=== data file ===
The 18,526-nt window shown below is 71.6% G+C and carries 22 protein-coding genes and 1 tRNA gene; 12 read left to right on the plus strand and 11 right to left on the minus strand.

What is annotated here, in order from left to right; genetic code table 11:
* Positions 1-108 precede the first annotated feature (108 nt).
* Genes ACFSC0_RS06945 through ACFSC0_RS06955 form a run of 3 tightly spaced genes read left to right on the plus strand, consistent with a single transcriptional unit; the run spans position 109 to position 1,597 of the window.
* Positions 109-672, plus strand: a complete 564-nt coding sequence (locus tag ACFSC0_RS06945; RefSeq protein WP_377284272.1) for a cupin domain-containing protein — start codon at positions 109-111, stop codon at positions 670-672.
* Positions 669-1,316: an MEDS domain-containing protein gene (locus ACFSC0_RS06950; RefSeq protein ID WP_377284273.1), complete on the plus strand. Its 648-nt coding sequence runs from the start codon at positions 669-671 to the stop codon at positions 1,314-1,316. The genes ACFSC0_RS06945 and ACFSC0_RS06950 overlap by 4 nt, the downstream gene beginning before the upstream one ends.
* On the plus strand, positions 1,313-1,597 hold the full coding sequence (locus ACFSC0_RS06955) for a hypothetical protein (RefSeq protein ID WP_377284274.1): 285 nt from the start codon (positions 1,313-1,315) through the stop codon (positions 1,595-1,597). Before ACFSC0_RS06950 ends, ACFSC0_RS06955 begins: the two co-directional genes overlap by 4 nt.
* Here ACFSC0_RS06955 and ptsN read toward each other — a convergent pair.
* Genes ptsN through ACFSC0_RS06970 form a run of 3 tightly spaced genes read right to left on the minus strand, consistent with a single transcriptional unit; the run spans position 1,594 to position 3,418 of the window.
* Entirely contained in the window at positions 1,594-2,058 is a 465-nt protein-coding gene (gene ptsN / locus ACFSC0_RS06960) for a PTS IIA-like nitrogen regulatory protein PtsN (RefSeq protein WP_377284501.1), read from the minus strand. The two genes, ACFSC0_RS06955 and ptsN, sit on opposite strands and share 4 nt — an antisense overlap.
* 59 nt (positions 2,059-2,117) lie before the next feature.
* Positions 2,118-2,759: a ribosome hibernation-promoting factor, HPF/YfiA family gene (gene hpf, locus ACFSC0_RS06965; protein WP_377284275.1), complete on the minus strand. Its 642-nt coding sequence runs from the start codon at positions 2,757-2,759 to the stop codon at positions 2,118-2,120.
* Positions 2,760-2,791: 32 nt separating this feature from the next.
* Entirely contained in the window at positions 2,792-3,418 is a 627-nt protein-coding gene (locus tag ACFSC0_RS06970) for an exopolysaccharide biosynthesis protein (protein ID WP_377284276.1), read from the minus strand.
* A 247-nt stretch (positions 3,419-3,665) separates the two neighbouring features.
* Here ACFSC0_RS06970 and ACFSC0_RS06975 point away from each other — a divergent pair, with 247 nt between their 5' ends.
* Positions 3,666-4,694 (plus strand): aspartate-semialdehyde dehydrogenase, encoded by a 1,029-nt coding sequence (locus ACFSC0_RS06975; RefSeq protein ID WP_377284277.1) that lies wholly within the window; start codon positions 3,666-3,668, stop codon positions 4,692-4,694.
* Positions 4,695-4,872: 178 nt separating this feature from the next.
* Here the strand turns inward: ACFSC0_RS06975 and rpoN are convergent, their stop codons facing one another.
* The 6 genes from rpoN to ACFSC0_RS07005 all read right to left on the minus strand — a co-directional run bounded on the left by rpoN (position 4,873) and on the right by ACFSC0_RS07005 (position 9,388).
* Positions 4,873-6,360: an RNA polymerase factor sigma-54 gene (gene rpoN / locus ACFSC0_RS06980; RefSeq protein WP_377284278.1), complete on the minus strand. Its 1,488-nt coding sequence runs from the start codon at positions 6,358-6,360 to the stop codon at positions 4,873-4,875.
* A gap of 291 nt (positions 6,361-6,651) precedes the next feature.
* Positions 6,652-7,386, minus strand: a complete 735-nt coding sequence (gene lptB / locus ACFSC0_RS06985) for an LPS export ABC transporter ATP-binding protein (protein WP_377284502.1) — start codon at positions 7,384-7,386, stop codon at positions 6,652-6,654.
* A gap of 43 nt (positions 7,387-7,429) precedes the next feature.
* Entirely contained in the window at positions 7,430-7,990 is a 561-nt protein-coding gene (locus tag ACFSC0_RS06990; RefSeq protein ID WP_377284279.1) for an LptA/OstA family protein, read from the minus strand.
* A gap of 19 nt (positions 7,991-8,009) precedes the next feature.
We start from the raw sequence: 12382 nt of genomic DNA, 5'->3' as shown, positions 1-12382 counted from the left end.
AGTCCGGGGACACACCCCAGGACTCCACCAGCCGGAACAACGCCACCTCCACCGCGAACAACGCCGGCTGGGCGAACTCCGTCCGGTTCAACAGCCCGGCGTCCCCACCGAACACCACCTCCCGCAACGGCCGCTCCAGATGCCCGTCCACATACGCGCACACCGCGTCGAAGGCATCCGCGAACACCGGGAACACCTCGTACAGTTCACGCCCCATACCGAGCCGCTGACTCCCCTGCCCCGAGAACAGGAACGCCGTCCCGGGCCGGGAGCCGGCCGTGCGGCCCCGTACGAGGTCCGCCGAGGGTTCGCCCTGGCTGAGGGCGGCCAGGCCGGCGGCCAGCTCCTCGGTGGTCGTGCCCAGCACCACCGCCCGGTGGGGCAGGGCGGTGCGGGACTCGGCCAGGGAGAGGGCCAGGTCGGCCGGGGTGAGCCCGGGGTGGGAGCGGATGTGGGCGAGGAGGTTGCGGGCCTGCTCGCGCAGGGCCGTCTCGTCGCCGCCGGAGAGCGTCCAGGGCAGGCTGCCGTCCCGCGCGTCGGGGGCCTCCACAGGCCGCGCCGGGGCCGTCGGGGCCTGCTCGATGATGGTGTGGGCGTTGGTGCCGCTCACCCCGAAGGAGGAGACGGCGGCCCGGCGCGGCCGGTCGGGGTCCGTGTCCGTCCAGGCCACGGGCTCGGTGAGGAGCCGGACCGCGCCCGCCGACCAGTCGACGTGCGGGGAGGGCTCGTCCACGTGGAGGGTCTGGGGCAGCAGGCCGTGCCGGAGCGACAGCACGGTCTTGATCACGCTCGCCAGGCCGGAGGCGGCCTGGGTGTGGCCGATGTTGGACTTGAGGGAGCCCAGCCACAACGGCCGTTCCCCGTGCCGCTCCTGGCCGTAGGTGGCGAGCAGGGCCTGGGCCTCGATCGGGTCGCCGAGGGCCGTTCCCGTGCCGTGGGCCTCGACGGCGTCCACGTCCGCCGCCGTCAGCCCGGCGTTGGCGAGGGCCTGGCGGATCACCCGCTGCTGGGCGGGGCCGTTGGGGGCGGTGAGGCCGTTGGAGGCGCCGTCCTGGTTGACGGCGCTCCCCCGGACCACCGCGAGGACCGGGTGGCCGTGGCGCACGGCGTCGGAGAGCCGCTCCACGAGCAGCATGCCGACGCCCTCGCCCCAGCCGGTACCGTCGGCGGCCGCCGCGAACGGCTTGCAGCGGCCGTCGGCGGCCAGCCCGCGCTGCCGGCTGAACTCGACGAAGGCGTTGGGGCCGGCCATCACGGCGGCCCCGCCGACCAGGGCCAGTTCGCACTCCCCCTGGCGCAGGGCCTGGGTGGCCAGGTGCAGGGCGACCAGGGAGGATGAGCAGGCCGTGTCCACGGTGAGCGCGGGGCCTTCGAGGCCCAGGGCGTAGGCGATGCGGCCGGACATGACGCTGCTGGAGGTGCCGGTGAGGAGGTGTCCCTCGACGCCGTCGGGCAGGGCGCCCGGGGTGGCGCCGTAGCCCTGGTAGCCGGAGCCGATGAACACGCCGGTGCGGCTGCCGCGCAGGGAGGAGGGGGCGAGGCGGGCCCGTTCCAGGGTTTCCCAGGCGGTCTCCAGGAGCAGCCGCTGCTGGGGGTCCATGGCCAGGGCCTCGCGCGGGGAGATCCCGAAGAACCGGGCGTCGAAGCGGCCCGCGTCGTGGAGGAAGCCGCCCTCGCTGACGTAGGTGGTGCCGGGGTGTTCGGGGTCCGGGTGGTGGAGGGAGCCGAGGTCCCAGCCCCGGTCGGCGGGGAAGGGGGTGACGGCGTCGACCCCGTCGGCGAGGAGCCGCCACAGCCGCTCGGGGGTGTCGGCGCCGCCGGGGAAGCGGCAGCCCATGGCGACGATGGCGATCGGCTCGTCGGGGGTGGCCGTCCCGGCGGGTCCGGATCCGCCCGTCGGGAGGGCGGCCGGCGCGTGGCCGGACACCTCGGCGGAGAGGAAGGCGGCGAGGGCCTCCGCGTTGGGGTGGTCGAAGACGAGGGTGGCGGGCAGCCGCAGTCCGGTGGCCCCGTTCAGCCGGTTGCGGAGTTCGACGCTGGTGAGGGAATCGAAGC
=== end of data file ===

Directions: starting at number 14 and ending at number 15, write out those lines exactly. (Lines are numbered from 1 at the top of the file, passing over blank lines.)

* Entirely contained in the window at positions 2,792-3,418 is a 627-nt protein-coding gene (locus tag ACFSC0_RS06970) for an exopolysaccharide biosynthesis protein (protein ID WP_377284276.1), read from the minus strand.
* A 247-nt stretch (positions 3,419-3,665) separates the two neighbouring features.